My main complaint is that the matplotlib (python plotting library) windows are not as interactive and flexible as Matlab's. The end-result plots are just as high-quality as matlab, it's just that the plot viewing tool is not as rich. This is a small price to pay, however, for such a powerful and friendly scientific computing tool. I'm sold.

I encourage all of you engineers out there to give Python, Scipy, and matplotlib a fair try. It's worth your time, and you won't regret it.

Python As a Replacement for Matlab

Python is an excellent alternative to Matlab for scientific and numerical computing that's free of charge. Matlab is certainly the de facto standard when it comes to numerical computing, but in most cases, Python is equally capable. In many instances, python is better. I've been playing with it over the past few days, and it is very possible that I will dump matlab completely in favor of Python. Time will tell.

Here's a description of Python from their website:
Python is a dynamic object-oriented programming language that can be used for many kinds of software development. It offers strong support for integration with other languages and tools, comes with extensive standard libraries, and can be learned in a few days. Many Python programmers report substantial productivity gains and feel the language encourages the development of higher quality, more maintainable code.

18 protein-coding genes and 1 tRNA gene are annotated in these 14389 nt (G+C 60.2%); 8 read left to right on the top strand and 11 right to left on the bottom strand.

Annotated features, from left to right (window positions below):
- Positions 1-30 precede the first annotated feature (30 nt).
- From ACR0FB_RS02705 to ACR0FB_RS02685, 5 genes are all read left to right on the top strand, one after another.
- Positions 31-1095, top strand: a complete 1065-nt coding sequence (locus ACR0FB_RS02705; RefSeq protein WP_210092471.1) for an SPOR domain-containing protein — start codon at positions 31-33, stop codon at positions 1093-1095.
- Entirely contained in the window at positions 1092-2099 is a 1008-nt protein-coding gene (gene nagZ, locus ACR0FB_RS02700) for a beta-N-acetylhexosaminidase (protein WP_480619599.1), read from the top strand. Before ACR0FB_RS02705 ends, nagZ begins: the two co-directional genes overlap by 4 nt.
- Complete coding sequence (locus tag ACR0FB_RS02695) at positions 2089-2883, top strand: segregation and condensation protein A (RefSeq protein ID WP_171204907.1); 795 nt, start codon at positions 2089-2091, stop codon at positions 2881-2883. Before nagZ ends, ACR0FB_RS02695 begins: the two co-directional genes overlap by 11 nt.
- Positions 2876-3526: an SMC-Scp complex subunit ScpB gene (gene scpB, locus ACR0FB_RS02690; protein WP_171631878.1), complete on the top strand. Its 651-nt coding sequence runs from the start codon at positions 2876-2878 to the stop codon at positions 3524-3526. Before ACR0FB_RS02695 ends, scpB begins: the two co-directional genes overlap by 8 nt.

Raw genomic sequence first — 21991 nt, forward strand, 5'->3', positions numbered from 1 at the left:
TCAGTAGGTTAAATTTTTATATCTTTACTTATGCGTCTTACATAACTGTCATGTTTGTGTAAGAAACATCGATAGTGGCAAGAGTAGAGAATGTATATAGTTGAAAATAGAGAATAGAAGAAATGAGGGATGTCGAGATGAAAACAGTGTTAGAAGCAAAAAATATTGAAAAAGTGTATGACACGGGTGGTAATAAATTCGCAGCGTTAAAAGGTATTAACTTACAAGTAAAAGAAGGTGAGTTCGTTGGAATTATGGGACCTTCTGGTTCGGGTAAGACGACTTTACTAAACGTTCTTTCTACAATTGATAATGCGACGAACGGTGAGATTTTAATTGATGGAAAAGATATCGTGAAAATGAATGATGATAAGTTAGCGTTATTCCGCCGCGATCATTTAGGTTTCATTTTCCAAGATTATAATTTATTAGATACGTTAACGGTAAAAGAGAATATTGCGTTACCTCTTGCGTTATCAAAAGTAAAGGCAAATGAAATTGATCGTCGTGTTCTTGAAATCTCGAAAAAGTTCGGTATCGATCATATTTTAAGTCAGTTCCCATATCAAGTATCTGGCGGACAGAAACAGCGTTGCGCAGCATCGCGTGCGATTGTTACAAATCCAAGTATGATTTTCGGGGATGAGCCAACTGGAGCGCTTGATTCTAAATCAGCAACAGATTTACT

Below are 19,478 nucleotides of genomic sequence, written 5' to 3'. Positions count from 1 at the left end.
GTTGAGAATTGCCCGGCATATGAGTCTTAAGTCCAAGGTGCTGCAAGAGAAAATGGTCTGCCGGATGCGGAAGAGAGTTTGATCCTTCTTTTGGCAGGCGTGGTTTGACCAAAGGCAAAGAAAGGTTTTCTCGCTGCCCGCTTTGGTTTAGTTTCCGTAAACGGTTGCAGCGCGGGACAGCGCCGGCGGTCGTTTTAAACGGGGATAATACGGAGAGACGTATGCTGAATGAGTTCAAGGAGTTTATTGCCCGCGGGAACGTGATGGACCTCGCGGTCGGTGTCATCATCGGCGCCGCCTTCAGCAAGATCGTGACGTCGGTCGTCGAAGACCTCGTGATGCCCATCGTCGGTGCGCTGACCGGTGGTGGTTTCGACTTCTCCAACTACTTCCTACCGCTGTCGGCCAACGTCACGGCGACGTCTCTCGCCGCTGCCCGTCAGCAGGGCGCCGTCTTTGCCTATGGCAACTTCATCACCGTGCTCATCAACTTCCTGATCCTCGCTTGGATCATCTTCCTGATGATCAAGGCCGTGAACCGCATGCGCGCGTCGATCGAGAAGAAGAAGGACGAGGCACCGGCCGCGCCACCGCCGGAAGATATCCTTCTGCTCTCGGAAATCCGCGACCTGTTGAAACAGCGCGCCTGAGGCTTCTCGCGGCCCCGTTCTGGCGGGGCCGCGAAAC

Python by itself is not enough to replace matlab, and that's where SciPy and Matplotlib come into play. SciPy is a python library that has a ton of functions for scientific computing. It's an extension of NumPy, which is a numerical computing library. Matplotlib is another package that allows you to plot things, just like in Matlab. It can do histograms, images, scatter plots, contours, and many more. It has the ability to save to PDF, EPS, PNG, PS, and even SVG if you want to edit your figures later with vector-based illustration software.

These figures were all created with Python and Matplotlib. For more, check out the gallery.

Give it a try! It may take you a few days to get up to speed, but in my opinion, it's very worth the time. If you end up using these tools, I encourage you to donate to Python, SciPy, and Matplotlib so the people behind this great software can continue their work.